Watching the Spaceship Media presentation call “How to have a civil conversation on tough topics” gave me some helpful tips about civil dialog. Many of us have been in situations, out of the blue, a conversation can have you on the defense. I didn’t see that coming. I am using one tip to repeat what was said to me and ask the person if you want to go forward with this conversation. Ask them why? Now the key is to listen to what they have to say. Please give them your full attention. On the other hand, I can learn from their story things that I would have never thought about before. “Never judge a man until you have walked a mile in his moccasins link”.(Native American Proverb)
Be kind. We are not here to save the world. We are not always right. Listen to others and show kindness, even if you disagree. We all have our own beliefs that we cling to for our reasons. Arguing your point will not make their belief change. Facts don’t change minds. But your kindness can.
When I was in high school, a classmate came up to me at lunch, and we began to talk. She got real ticked off midway through the conversation and started saying negative things about African Americans. I continued to listen to her and let her finish venting. I quietly told her I am African American. Her face flushed with red, and her mouth dropped open. She began to cry. She told me she did not know I was African American, or she would have never said those things. I told her I did not think she would say those things either, or I probably would not have started a conversation with her.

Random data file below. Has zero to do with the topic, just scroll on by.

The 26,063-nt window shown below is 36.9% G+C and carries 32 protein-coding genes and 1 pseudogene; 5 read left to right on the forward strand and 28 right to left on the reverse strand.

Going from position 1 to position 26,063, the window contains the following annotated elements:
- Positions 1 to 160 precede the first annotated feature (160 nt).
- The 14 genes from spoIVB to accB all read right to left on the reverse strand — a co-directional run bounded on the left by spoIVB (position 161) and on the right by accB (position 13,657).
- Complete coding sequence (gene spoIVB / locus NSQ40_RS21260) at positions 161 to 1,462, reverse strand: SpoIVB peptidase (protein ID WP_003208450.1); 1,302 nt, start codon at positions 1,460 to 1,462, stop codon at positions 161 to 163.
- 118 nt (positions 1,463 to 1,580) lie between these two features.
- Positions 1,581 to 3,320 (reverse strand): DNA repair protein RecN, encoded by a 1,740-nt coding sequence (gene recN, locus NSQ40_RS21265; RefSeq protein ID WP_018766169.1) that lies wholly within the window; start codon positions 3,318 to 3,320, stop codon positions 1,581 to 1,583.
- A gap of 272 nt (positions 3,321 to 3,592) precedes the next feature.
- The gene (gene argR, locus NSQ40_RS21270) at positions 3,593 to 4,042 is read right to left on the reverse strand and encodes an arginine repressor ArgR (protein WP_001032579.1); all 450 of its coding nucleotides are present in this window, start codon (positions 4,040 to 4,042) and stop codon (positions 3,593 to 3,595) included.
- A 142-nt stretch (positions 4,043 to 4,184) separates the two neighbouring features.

But I saw she needed to vent. So I listened. I told her I disagree with what she said, and she sounds like she has never been around people of color herself. She admitted that it was true. But mostly, she was so stunned that I was calm and kind to her. After that encounter, she would ask me advice about race-related questions, and over time we actually became friends. Civil conversations don’t mean we will have the answer, but it allows us to build relationships and hear each other’s views.
Tell the truth. “Where there is no regard for the truth, there is no safe society.”( McKay) If you don’t know the truth convey; this is your opinion. Use wisdom when speaking. Try not to talk just to hear your voice. Choose your words carefully before you speak. Don’t demean others to make your point. Be courteous and respectful in all conversations.
Family conversations about politics are the hardest. You can’t step away from your family or unfriend family members. When listening to family members, try to understand where they are coming from and build peace instead of being right. Building peace communicates deeper than facts; it shows the individual that I still accept you as you are despite not agreeing with you.
Our country America is a big experiment. We have a melting pot of ethnicities, races, religions, and genders, together with different views and life experiences. We all can’t be right, and we all can’t be wrong. We just are different, like a patchwork quilt. Learning to have a dialog with a civil conversation will be one of the most significant accomplishments we can achieve for helping relationships, communities, and society.
McKay, Brett&Kate. November 14, 2017. 12 rules for civil conversation. Get Action AOM. Retrieved December 1, 2020https://www.artofmanliness.com/articles/12-rules-civil-conversation/